Extroverts, Can You Be Quiet? | Teen Ink

Extroverts, Can You Be Quiet?

May 25, 2022
By Anonymous

“Hey, can you speak up?”

“I am sorry, could you talk a little louder?”

“You don’t want to add anything to the conversation?”

Introverted people, or people who are perceived to be more shy than the average, are constantly harassed with comments that they “need to speak up” or that they should engage more when they are in a group setting. While these may be good skills to have, it should not always be up to the quieter person to speak up in order to make a setting more comfortable. I mean at the very least there should be a happy medium where sometimes the quieter person speaks up, and other times where the louder person has to be aware of their volume. If learning to speak up is a valuable skill, then learning to come back down to match the energy of the quieter people should be just as important of a skill to have.

Why is learning to be more quiet important? Well as an introvert myself, I can say that extroverted people learning to have a balance between being exuberant and quiet is important to allow the introverts a space to feel comfortable and allow them to talk without feeling like what they say is going to be overlooked or unheard. For extroverts themselves, however, learning to hone in on their more reserved qualities does have beneficial effects for them as well. According to Nicole Pajer, in an article written for the HuffPost, extroverts learning to better center themselves can allow them too fully process what they are going to say, be better listeners, learn to recognize others boundaries, and to generally learn to slow down without needing to always be surrounded by other people.

Learning how to have these skills are equally just as important as an introverted person learning how to speak up for themselves because it allows them to have a better understanding of themselves as well as the people around them. Knowing when it is the time to let other people speak is just as important as knowing when it is the time for you to speak up for yourself. As well as being comfortable with yourself, and being able to feel a sense of comfort in the person who you are when people are no longer around.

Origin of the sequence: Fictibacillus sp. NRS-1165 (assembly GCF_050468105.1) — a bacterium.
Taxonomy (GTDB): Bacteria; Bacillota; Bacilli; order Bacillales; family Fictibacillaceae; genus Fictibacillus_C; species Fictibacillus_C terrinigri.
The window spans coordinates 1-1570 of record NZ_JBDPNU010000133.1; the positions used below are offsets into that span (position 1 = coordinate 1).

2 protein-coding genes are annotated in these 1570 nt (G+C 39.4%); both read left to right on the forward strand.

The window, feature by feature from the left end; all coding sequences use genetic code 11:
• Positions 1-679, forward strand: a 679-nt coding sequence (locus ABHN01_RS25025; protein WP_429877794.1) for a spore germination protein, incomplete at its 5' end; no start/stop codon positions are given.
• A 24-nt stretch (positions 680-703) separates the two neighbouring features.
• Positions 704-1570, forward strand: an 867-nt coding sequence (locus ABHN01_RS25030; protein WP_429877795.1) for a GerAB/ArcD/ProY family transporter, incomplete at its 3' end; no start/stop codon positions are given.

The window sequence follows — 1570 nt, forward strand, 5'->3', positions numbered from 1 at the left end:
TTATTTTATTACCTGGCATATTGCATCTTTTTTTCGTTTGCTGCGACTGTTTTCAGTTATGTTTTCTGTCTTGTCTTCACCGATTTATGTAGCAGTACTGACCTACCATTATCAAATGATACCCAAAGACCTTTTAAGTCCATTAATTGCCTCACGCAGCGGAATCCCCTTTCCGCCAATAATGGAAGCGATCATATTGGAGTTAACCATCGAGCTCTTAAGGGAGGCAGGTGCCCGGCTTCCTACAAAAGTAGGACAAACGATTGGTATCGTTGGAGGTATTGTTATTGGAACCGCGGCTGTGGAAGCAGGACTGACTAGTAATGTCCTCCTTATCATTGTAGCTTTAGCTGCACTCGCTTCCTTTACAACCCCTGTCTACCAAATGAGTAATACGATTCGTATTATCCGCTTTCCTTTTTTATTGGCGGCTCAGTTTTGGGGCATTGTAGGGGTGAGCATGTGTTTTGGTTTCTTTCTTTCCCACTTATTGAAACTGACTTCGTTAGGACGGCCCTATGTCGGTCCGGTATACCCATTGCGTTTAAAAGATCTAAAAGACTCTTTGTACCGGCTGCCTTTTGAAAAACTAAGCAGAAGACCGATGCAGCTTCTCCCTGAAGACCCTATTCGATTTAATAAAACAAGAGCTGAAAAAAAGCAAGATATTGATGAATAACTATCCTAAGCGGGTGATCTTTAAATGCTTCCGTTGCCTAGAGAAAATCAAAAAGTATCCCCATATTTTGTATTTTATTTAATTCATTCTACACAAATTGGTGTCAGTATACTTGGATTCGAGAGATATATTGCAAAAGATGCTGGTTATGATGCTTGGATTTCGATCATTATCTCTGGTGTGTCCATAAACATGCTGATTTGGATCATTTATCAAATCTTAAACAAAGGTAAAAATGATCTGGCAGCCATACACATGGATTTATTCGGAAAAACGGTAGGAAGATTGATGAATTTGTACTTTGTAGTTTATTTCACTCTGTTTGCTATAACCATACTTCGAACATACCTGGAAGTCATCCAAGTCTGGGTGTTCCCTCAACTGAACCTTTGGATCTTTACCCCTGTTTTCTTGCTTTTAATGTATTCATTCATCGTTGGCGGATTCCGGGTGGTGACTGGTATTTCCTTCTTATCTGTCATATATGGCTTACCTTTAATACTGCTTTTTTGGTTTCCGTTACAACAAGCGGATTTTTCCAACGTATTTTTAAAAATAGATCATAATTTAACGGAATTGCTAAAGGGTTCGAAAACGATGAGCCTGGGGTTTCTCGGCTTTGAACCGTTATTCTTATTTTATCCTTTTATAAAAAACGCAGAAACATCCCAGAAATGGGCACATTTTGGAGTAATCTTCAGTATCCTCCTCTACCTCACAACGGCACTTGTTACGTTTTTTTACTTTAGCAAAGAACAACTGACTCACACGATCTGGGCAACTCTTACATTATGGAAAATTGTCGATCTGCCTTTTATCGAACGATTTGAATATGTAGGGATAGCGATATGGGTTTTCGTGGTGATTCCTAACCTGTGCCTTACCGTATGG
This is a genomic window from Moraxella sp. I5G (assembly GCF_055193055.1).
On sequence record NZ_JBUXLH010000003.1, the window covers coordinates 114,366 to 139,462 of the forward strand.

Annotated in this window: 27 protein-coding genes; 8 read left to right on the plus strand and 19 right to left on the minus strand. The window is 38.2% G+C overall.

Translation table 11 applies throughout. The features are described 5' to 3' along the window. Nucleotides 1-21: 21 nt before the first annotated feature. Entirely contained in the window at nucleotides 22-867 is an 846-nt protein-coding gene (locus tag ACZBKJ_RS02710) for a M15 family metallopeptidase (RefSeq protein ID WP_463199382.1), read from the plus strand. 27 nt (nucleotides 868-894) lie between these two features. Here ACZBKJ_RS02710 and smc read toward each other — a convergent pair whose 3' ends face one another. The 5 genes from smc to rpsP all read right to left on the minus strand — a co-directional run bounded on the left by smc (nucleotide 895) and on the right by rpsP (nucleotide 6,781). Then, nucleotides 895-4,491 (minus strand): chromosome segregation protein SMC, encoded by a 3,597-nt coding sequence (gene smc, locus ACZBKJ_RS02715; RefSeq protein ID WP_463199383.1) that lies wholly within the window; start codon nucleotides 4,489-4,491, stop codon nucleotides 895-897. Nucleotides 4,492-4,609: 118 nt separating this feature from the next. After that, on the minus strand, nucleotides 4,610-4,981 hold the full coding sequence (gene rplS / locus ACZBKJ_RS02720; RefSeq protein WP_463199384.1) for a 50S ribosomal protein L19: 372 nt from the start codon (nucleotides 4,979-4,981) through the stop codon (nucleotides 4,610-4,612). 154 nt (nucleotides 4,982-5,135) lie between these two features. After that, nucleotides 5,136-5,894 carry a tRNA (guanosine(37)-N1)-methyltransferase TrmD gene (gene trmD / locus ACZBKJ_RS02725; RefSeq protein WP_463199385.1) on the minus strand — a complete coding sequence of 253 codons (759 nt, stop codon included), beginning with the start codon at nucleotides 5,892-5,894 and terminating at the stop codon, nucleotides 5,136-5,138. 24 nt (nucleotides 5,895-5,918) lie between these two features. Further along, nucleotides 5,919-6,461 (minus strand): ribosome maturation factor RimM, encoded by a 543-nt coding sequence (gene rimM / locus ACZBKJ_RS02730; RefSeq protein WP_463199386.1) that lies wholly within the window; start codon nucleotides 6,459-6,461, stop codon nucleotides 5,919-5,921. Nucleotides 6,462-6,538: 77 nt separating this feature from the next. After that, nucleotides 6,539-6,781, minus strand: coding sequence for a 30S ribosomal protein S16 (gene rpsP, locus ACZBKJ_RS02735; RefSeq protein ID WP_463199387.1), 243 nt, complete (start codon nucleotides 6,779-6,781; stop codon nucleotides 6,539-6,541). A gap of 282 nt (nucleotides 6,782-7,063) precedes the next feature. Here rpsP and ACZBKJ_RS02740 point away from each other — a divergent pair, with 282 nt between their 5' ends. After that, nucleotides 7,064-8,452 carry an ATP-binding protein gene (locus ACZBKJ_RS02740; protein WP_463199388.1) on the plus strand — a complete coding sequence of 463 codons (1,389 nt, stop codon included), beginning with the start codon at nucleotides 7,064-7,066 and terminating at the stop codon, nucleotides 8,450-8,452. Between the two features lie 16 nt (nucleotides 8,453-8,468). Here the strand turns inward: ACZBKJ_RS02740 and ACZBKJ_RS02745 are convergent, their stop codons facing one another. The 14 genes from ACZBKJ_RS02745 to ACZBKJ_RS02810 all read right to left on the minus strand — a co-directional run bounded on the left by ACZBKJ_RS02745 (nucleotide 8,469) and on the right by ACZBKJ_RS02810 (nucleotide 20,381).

It is exhausting for a person like me who is shy and socially anxious to constantly be reminded that they are never speaking loud enough, or that they are too difficult to speak to since they are not giving a detailed enough response. It is also tiring to be the only one who is in the “wrong” when extroverted people are just as capable of learning to be more reserved and on the quiet side.

Extroverts, it is time that you understand that you are partly responsible when it comes to reserved people not being fully comfortable within a group setting. It is also time to understand that sometimes the good things come out of the quiet instead of a setting that is filled with an overwhelming loudness. Learning to be by yourself and recognizing when your conversation is not exactly needed is an important skill that can be beneficial in many social situations. Beneficial not only to the people within those situations, but also for yourself and your well-being.

So, I ask you extroverted people, are you ready to learn to be quiet?

The author's comments:

This piece was inspired by the fact that I, a highly socially anxious person, have always felt uncomfortable being the only one to have to "alter" myself within a social setting. Introverted and/or shy people are always being the ones that are told to be louder or more outgoing, and it is rare that extroverted and/or outgoing people are ever told to stop dominating the conversation or to be quieter. Both of these skills are important, that being talking up or learning to remain quieter, and it is time that we identify and/or enforce both rather than just one.

Similar Articles


This article has 0 comments.